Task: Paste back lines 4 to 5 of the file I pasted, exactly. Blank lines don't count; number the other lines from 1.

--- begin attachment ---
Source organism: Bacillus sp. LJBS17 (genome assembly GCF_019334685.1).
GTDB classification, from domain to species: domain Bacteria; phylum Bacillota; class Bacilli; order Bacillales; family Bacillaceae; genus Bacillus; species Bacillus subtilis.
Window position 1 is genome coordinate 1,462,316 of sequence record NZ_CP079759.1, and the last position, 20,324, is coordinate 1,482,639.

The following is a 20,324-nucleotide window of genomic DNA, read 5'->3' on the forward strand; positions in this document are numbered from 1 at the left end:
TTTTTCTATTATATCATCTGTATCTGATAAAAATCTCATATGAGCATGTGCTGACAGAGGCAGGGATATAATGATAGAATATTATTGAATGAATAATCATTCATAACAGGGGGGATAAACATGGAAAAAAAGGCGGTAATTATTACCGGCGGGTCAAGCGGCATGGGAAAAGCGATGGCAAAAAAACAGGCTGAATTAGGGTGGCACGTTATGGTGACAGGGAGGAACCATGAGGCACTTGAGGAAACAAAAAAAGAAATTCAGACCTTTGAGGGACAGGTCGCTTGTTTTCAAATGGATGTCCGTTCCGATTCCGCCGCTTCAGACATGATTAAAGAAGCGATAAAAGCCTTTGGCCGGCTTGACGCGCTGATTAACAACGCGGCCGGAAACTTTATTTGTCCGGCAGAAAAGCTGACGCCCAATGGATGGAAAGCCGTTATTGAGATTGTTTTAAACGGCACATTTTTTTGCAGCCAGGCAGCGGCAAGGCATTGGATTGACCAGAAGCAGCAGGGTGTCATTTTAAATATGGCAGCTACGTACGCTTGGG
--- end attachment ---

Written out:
The following is a 20,324-nucleotide window of genomic DNA, read 5'->3' on the forward strand; positions in this document are numbered from 1 at the left end:
TTTTTCTATTATATCATCTGTATCTGATAAAAATCTCATATGAGCATGTGCTGACAGAGGCAGGGATATAATGATAGAATATTATTGAATGAATAATCATTCATAACAGGGGGGATAAACATGGAAAAAAAGGCGGTAATTATTACCGGCGGGTCAAGCGGCATGGGAAAAGCGATGGCAAAAAAACAGGCTGAATTAGGGTGGCACGTTATGGTGACAGGGAGGAACCATGAGGCACTTGAGGAAACAAAAAAAGAAATTCAGACCTTTGAGGGACAGGTCGCTTGTTTTCAAATGGATGTCCGTTCCGATTCCGCCGCTTCAGACATGATTAAAGAAGCGATAAAAGCCTTTGGCCGGCTTGACGCGCTGATTAACAACGCGGCCGGAAACTTTATTTGTCCGGCAGAAAAGCTGACGCCCAATGGATGGAAAGCCGTTATTGAGATTGTTTTAAACGGCACATTTTTTTGCAGCCAGGCAGCGGCAAGGCATTGGATTGACCAGAAGCAGCAGGGTGTCATTTTAAATATGGCAGCTACGTACGCTTGGG